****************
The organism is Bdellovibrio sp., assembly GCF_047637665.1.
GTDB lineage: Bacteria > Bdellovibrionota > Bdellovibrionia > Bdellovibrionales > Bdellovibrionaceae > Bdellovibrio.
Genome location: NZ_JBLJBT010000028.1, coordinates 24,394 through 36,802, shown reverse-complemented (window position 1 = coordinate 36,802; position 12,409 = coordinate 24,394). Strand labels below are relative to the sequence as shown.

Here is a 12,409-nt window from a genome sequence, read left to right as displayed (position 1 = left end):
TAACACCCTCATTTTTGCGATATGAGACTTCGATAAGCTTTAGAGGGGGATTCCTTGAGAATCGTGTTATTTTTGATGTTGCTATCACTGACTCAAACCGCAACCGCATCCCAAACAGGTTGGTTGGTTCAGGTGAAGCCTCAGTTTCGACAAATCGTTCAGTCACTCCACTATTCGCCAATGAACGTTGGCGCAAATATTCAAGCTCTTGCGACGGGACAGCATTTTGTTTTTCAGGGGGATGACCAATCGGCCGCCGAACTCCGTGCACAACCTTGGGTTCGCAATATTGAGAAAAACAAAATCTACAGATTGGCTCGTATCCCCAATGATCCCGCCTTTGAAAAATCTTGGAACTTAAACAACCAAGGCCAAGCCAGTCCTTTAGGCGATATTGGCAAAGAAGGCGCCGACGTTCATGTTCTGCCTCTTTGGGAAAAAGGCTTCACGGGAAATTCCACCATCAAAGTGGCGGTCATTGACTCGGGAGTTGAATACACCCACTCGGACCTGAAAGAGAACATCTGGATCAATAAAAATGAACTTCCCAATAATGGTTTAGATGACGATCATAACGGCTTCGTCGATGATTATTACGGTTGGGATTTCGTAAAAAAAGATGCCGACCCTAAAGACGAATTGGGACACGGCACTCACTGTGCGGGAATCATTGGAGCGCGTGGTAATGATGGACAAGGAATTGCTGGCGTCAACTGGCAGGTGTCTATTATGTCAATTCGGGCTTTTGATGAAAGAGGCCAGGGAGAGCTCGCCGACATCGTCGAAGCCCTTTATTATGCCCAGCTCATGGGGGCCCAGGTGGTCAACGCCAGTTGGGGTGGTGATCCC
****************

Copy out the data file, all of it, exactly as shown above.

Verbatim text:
The organism is Bdellovibrio sp., assembly GCF_047637665.1.
GTDB lineage: Bacteria > Bdellovibrionota > Bdellovibrionia > Bdellovibrionales > Bdellovibrionaceae > Bdellovibrio.
Genome location: NZ_JBLJBT010000028.1, coordinates 24,394 through 36,802, shown reverse-complemented (window position 1 = coordinate 36,802; position 12,409 = coordinate 24,394). Strand labels below are relative to the sequence as shown.

Here is a 12,409-nt window from a genome sequence, read left to right as displayed (position 1 = left end):
TAACACCCTCATTTTTGCGATATGAGACTTCGATAAGCTTTAGAGGGGGATTCCTTGAGAATCGTGTTATTTTTGATGTTGCTATCACTGACTCAAACCGCAACCGCATCCCAAACAGGTTGGTTGGTTCAGGTGAAGCCTCAGTTTCGACAAATCGTTCAGTCACTCCACTATTCGCCAATGAACGTTGGCGCAAATATTCAAGCTCTTGCGACGGGACAGCATTTTGTTTTTCAGGGGGATGACCAATCGGCCGCCGAACTCCGTGCACAACCTTGGGTTCGCAATATTGAGAAAAACAAAATCTACAGATTGGCTCGTATCCCCAATGATCCCGCCTTTGAAAAATCTTGGAACTTAAACAACCAAGGCCAAGCCAGTCCTTTAGGCGATATTGGCAAAGAAGGCGCCGACGTTCATGTTCTGCCTCTTTGGGAAAAAGGCTTCACGGGAAATTCCACCATCAAAGTGGCGGTCATTGACTCGGGAGTTGAATACACCCACTCGGACCTGAAAGAGAACATCTGGATCAATAAAAATGAACTTCCCAATAATGGTTTAGATGACGATCATAACGGCTTCGTCGATGATTATTACGGTTGGGATTTCGTAAAAAAAGATGCCGACCCTAAAGACGAATTGGGACACGGCACTCACTGTGCGGGAATCATTGGAGCGCGTGGTAATGATGGACAAGGAATTGCTGGCGTCAACTGGCAGGTGTCTATTATGTCAATTCGGGCTTTTGATGAAAGAGGCCAGGGAGAGCTCGCCGACATCGTCGAAGCCCTTTATTATGCCCAGCTCATGGGGGCCCAGGTGGTCAACGCCAGTTGGGGTGGTGATCCC